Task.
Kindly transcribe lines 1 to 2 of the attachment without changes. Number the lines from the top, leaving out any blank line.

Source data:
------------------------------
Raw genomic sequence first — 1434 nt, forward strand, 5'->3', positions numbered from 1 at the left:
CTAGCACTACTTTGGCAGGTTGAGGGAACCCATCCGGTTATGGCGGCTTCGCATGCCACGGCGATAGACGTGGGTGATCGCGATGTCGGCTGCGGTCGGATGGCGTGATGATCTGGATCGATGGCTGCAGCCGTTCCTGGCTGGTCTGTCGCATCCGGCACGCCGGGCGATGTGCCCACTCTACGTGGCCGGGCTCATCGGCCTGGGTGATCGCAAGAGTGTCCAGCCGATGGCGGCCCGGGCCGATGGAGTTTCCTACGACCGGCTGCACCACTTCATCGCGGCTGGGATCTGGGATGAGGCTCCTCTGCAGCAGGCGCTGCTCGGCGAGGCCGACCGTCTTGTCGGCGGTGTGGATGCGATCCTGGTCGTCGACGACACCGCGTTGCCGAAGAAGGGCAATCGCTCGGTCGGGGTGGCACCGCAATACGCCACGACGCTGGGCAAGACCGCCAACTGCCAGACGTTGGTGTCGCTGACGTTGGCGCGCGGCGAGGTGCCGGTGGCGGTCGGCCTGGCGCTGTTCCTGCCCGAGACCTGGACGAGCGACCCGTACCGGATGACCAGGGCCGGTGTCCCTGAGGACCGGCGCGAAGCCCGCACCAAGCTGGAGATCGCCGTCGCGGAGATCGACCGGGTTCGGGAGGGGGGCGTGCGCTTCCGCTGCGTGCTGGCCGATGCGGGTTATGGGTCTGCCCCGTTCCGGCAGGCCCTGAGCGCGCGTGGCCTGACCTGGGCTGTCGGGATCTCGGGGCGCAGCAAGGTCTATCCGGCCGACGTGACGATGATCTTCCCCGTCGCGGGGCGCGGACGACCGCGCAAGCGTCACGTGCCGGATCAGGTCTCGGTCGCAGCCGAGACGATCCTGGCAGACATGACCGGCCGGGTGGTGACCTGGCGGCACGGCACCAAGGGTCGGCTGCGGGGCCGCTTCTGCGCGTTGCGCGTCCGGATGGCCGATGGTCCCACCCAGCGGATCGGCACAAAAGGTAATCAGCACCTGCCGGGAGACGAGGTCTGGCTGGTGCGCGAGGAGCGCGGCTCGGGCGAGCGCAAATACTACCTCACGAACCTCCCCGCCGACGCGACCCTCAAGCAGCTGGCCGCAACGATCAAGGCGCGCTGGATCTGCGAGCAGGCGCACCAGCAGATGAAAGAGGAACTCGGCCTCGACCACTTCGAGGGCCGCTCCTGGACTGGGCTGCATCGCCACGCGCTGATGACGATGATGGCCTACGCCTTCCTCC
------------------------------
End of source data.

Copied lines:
Raw genomic sequence first — 1434 nt, forward strand, 5'->3', positions numbered from 1 at the left:
CTAGCACTACTTTGGCAGGTTGAGGGAACCCATCCGGTTATGGCGGCTTCGCATGCCACGGCGATAGACGTGGGTGATCGCGATGTCGGCTGCGGTCGGATGGCGTGATGATCTGGATCGATGGCTGCAGCCGTTCCTGGCTGGTCTGTCGCATCCGGCACGCCGGGCGATGTGCCCACTCTACGTGGCCGGGCTCATCGGCCTGGGTGATCGCAAGAGTGTCCAGCCGATGGCGGCCCGGGCCGATGGAGTTTCCTACGACCGGCTGCACCACTTCATCGCGGCTGGGATCTGGGATGAGGCTCCTCTGCAGCAGGCGCTGCTCGGCGAGGCCGACCGTCTTGTCGGCGGTGTGGATGCGATCCTGGTCGTCGACGACACCGCGTTGCCGAAGAAGGGCAATCGCTCGGTCGGGGTGGCACCGCAATACGCCACGACGCTGGGCAAGACCGCCAACTGCCAGACGTTGGTGTCGCTGACGTTGGCGCGCGGCGAGGTGCCGGTGGCGGTCGGCCTGGCGCTGTTCCTGCCCGAGACCTGGACGAGCGACCCGTACCGGATGACCAGGGCCGGTGTCCCTGAGGACCGGCGCGAAGCCCGCACCAAGCTGGAGATCGCCGTCGCGGAGATCGACCGGGTTCGGGAGGGGGGCGTGCGCTTCCGCTGCGTGCTGGCCGATGCGGGTTATGGGTCTGCCCCGTTCCGGCAGGCCCTGAGCGCGCGTGGCCTGACCTGGGCTGTCGGGATCTCGGGGCGCAGCAAGGTCTATCCGGCCGACGTGACGATGATCTTCCCCGTCGCGGGGCGCGGACGACCGCGCAAGCGTCACGTGCCGGATCAGGTCTCGGTCGCAGCCGAGACGATCCTGGCAGACATGACCGGCCGGGTGGTGACCTGGCGGCACGGCACCAAGGGTCGGCTGCGGGGCCGCTTCTGCGCGTTGCGCGTCCGGATGGCCGATGGTCCCACCCAGCGGATCGGCACAAAAGGTAATCAGCACCTGCCGGGAGACGAGGTCTGGCTGGTGCGCGAGGAGCGCGGCTCGGGCGAGCGCAAATACTACCTCACGAACCTCCCCGCCGACGCGACCCTCAAGCAGCTGGCCGCAACGATCAAGGCGCGCTGGATCTGCGAGCAGGCGCACCAGCAGATGAAAGAGGAACTCGGCCTCGACCACTTCGAGGGCCGCTCCTGGACTGGGCTGCATCGCCACGCGCTGATGACGATGATGGCCTACGCCTTCCTCC